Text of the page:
Tuesday, 7 May 2019
Headmaster's Blog #42
Guilt built and then subsided with the soothing effects of being on holiday. My weekly blog fell into a ditch and failed to climb out in the second half of last term. The usual story, events overtook me and I just couldn’t find the time to write each weekend. This is a shame as there was plenty to write about, not least the blustery and rather cold, slow arrival of Spring, in tandem with the glorious production of Joseph and his Amazing Technicolored Dreamcoat. This year we involved the whole school to some extent. The younger ones helping with the chorus numbers having learnt them in timetabled lessons. So the final, production week was the first change Mrs Eynon and Mr Dunham had had to put all the moving parts together. Excitement levels were high and kept building and when it came to the three performances, things could not have gone better. The cast were superb and the lead singers did themselves extremely proud. I loved every minute of every performance and felt more than a tinge of sadness come the last night, and the final applause. So much goes into a production like this from so many quarters, and more than ever it absorbed the whole school. Therefore it seems a pity when it finally has to come to an end. However, this, I suspect, has always been true of successful shows, and like in a love affair, true love cannot but be accompanied by something sad and tinged with pain – that intensity cannot be maintained forever, and has to burn bright and die.
Anyway, it was a great finale to the term and a real credit to all those concerned. It will be hard to follow next year, but the children never fail to amaze with their ability to step up to the challenge and dazzle again.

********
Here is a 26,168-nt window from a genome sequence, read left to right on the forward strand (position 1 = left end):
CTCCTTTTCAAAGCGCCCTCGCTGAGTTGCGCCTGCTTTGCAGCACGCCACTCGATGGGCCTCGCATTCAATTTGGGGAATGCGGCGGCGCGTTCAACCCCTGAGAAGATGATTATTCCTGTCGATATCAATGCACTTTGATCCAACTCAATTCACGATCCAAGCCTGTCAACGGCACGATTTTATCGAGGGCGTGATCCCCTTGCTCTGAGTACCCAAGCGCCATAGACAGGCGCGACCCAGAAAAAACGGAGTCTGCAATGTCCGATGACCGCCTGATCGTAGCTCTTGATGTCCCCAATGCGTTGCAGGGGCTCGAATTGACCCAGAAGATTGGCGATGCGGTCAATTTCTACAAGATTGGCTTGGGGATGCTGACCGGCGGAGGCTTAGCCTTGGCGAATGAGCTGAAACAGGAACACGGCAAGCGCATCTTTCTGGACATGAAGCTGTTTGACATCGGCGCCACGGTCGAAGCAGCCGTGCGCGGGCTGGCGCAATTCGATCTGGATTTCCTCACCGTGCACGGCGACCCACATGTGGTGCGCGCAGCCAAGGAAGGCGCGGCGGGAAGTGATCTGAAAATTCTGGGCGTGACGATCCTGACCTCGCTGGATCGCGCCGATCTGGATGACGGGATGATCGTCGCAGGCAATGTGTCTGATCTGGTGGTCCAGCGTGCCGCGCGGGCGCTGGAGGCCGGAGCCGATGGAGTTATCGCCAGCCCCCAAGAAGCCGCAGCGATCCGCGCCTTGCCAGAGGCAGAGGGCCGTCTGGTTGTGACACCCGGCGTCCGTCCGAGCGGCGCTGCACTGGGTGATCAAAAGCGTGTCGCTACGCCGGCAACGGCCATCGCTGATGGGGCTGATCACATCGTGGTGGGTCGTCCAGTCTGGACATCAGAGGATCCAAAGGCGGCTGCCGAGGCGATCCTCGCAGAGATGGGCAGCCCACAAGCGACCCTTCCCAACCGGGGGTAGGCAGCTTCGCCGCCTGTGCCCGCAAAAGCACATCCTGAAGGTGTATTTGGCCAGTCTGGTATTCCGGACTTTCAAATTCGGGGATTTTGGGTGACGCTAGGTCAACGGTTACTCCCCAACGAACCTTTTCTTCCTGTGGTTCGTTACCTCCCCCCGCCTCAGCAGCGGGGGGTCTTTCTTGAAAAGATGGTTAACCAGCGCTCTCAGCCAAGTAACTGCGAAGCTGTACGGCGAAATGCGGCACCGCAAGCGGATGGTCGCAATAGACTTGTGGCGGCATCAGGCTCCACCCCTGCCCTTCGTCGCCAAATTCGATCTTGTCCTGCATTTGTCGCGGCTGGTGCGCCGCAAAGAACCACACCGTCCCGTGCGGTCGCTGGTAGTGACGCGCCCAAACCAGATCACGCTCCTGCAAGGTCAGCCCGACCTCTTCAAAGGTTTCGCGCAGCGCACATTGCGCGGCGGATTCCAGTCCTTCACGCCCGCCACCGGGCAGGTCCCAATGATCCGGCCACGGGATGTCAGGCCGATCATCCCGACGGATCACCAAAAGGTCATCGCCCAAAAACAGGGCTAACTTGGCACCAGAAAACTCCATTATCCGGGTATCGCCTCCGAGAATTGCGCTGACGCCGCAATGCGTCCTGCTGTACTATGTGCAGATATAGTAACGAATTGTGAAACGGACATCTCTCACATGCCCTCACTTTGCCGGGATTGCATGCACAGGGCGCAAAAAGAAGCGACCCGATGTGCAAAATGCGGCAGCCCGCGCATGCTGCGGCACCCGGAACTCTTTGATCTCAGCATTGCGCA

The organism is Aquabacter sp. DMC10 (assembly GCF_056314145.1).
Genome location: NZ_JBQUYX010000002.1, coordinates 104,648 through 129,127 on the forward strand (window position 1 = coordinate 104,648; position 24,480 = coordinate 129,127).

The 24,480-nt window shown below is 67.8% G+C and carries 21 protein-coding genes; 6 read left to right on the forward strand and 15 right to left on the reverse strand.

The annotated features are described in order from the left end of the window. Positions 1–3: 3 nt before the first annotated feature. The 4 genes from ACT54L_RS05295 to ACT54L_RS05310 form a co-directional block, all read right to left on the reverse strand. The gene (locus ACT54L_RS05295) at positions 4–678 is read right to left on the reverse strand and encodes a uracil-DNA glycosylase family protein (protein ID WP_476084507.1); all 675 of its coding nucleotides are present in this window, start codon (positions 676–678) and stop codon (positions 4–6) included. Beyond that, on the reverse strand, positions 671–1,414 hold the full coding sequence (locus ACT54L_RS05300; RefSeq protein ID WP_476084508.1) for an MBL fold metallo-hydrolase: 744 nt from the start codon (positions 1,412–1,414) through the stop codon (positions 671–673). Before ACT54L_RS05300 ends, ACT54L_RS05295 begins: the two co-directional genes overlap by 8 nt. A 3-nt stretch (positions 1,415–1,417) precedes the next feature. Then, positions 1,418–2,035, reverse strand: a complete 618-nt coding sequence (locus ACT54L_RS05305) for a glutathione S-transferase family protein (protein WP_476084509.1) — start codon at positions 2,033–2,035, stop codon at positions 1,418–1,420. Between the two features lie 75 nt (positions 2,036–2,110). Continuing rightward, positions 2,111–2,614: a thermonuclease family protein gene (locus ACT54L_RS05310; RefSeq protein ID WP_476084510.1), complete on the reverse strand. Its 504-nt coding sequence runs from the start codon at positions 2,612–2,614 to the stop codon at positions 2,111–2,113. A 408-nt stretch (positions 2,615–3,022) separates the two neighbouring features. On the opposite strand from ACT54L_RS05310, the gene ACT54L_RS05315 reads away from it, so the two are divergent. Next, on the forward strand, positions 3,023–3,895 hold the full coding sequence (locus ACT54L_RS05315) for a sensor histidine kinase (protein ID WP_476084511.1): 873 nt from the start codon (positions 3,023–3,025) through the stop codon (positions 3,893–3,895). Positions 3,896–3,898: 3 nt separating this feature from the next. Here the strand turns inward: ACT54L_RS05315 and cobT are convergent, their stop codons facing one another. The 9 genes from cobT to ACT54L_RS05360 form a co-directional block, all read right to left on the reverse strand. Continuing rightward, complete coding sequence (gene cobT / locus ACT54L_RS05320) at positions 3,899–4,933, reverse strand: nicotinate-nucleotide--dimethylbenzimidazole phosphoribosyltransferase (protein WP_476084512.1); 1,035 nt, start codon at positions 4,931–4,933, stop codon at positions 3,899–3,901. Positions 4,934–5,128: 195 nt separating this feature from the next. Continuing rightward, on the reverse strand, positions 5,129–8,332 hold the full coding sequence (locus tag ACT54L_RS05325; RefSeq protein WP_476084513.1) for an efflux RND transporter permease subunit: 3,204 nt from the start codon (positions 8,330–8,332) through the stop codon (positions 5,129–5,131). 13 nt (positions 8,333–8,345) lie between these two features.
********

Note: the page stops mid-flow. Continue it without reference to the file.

The grounds, even if I do say so myself, have been looking beautiful and hats off to our grounds team. The daffodils have gone on and on, and I have never known the primroses last in full bloom for so many weeks. It must be the warm sun followed by cold and rain that has given everything its longevity. No-one told the tadpoles, who have hatched, but in far smaller numbers than last year in the Pulham ponds. I am hoping that this might mean that the voracious ducks do not spot them and we may have rather more reach full froghood than usual.
On returning from a short tour of Athens and the Peloponnese I noticed that the first bluebells are breaking out. The high pressure is giving us masses of lovely light, but it has been really quite cold, so one has to be active outside either gardening or walking, or enjoying it from behind a large window.
I have been having fun with my new chainsaw and the accompanying bonfire and am about to disappear north for more of the same, I hope.
The Ski trip looked (on Instagram) and sounded (from emails) like it was a great success. Lots of fun was clearly had, the skiing was good and the weather lovely (bar one day). I’m afraid I was asleep when they departed, but did witness the high excitement levels earlier in the evening. If even half of these were demonstrated in Austria, it will have been a high energy trip.
I must admit that I am looking forward to returning to Abberley at the end of the holidays by when our new cricket nets should have been set up, pitches ready for pre-season and our first cricket matches and the grounds occupied by the Vikings. We are pleased to be hosting the annual gathering (there is probably a Norse word for this, but I don’t know it) of Viking re-enactors. If they take a liking to the site, which is not impossible, especially at this time of year, it could make the start of term more interesting than usual; our big weekend, first back, could be bigger than planned!